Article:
DoD Annual Suicide Report CY18
26 Sep 2019

QUANTICO, Virginia – In 2018, 77 Marines died by suicide (58 Active Component, 19 Reserve Component). The loss of each individual has lasting harmful effects on fellow Marines, their families, and the Corps. Suicide is a total-force concern and leaders have a responsibility to educate Marines and their families about suicide prevention, mental wellness, and how to access the services available to help navigate the stressors of life.

“We all have a role in suicide prevention individual service members, unit leaders, families and mental health professionals. Every Marine and Sailor must work together to be engaged in each other's lives. Just as we talk about physical fitness, marksmanship, training and education. Marines must also be comfortable discussing life's struggles, mental wellness and suicide. We must create a community where seeking help and assistance are simply normal, important decisions Marines and Sailors make.”Gen. David H. Berger, Commandant of the Marine Corps

Current Marine Corps suicide prevention initiatives address the risk factors at the individual-, relationship-, and community-levels that can lead a person to believe death by suicide is a solution. Our prevention approach focuses on two key points:

1. Having open dialogue about stress, resiliency, mental wellness, and suicide. Leaders and mental health programs and resources acknowledge that “everybody struggles with life, trauma, shame, guilt, and uncertainty,” and asking for help is acceptable and Marines should not be ostracized for it.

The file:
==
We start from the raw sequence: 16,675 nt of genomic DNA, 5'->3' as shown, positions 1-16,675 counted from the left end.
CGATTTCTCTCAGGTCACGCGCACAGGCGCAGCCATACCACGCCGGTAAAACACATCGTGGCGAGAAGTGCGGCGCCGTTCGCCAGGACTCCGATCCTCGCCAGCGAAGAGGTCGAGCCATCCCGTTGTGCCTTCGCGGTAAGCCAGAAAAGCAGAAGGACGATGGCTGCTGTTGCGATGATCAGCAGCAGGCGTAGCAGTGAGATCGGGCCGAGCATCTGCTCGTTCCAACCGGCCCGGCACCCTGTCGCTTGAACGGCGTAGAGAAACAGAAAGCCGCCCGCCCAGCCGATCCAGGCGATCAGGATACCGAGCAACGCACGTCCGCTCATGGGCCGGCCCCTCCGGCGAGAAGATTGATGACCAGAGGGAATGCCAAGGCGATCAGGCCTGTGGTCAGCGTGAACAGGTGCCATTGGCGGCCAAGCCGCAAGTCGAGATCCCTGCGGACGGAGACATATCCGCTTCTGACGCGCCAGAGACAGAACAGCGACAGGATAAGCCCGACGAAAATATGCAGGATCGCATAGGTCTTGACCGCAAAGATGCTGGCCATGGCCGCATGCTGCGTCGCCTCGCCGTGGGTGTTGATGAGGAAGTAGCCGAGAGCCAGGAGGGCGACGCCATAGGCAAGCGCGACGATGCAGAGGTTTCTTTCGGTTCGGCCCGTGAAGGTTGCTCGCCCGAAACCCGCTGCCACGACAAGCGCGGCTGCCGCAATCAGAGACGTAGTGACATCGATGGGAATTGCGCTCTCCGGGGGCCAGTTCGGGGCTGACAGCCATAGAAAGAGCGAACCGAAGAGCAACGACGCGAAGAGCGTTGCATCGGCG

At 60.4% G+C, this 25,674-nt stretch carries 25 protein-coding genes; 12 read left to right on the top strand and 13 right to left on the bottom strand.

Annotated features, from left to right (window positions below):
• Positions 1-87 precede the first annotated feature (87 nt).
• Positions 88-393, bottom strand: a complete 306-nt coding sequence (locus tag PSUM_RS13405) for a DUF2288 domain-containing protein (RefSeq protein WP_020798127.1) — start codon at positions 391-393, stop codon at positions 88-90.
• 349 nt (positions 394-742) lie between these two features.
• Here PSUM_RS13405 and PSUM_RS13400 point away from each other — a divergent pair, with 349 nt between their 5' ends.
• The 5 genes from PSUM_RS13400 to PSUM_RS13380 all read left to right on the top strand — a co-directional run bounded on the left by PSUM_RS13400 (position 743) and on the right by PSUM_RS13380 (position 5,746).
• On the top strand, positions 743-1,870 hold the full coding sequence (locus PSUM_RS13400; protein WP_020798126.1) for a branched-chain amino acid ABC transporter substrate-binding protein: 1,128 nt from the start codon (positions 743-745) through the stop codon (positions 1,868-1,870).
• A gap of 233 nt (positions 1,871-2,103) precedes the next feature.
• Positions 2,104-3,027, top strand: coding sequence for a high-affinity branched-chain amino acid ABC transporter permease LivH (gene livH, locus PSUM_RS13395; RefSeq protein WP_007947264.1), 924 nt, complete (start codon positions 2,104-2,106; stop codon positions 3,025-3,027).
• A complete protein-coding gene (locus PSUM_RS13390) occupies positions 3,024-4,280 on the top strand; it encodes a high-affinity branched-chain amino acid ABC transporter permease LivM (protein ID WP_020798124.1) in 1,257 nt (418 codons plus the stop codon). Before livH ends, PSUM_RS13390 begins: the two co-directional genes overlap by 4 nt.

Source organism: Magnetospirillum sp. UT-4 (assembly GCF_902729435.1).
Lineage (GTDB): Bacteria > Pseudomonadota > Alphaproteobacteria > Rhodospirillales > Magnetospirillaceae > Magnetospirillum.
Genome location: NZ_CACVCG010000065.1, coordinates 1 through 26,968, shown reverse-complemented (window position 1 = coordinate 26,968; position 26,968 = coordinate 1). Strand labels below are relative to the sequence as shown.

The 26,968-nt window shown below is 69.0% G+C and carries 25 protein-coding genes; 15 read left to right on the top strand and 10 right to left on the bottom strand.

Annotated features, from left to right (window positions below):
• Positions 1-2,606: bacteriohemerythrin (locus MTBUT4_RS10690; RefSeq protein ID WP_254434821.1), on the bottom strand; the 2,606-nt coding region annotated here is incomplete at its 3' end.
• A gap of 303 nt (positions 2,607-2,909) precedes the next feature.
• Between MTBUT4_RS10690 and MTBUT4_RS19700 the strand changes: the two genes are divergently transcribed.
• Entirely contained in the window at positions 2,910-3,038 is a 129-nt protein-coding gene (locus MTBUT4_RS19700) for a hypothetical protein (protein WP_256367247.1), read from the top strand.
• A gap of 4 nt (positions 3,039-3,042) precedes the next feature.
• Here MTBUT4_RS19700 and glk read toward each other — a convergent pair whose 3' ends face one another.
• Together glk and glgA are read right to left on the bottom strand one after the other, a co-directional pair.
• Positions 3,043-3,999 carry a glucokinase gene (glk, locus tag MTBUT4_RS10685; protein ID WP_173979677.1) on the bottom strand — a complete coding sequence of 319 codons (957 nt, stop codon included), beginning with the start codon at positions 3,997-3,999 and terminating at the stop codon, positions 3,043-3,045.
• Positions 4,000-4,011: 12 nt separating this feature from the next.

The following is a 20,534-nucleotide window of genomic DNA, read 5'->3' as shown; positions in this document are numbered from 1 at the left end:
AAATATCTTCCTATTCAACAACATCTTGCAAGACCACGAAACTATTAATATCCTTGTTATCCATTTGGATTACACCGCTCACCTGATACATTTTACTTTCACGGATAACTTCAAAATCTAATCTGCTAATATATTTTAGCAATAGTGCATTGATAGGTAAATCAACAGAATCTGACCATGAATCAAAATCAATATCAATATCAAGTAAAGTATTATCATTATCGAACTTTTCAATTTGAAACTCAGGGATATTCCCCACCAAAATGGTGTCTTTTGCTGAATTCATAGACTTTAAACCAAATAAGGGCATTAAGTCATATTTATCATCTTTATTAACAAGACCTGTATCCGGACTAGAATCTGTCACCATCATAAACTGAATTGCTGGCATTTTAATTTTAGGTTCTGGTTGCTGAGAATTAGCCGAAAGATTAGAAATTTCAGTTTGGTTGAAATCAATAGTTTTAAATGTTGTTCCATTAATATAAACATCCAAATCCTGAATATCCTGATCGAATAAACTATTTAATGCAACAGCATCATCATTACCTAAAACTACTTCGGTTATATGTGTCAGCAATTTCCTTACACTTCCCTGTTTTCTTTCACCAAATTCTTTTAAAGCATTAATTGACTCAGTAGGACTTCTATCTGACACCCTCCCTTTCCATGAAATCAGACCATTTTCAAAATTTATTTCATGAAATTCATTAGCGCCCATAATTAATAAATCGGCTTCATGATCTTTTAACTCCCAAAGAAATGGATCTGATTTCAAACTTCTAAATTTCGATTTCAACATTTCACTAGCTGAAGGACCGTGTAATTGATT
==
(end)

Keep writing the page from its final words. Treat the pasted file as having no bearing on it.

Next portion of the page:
2. Discussing and educating Marines and their families on how to recognize and reduce risk factors and social influences associated with suicide (e.g., reluctance to seek help, relationship problems, financial difficulties, pending disciplinary actions, and access to lethal means), while also increasing protective factors (e.g. strong social connections, problem-solving and coping skills).

The Marine Corps reviews its suicide death data annually and produces actionable recommendations for Marine leadership. Examples of Death by Suicide Review Board findings (f) and recommendations (r) from 2017 and 2018 are:

  • (f) Culture and values impact what a Marine will do under stress.

    • (r) Create a culture in which seeking help and self-improvement are not harmful or signs of “weakness.”

  • (f) Many Marines who died by suicide were high-performers.

    • (r) Use same level of engaged leadership with high-performers; use the Force Preservation Council to monitor high performers who have experienced a mistake or a “fall from glory.”

  • (f) There is not one specific stressor that definitively leads to suicide.

    • (r) Use the FPCs and know your Marines. Everyday stressors include relationship problems, financial difficulties, pending disciplinary actions, mental health issues.

  • (f) Many Marines who died by suicide had sleep issues and chronic pain.

    • (r) Talk with the unit medical officers; be aware of Marines with sleep issues or chronic pain; learn signs for dangerous side effects of sleep and pain medications.

  • (f) Most of the Marines who died by suicide had not sought help.

    • (r) Create a culture in which seeking help and self-improvement are normal, smart decisions; making mental check-ups common and acceptable as physical exams; and discuss how death by suicide is preventable.

In the first eight months of 2018, 43 Marines died by suicide (35 AC, 8 RC). This year, in that same timeframe, 33 Marines have died by suicide (27 AC, 6 RC). The Marine Corps is committed to continue working alongside the Navy Bureau of Medicine, US Marine Corps Health Services, sister services, and the Defense Suicide Prevention Office to identify ways to reduce the number of suicides to zero.


Maj. Craig Thomas

Headquarters Marine Corps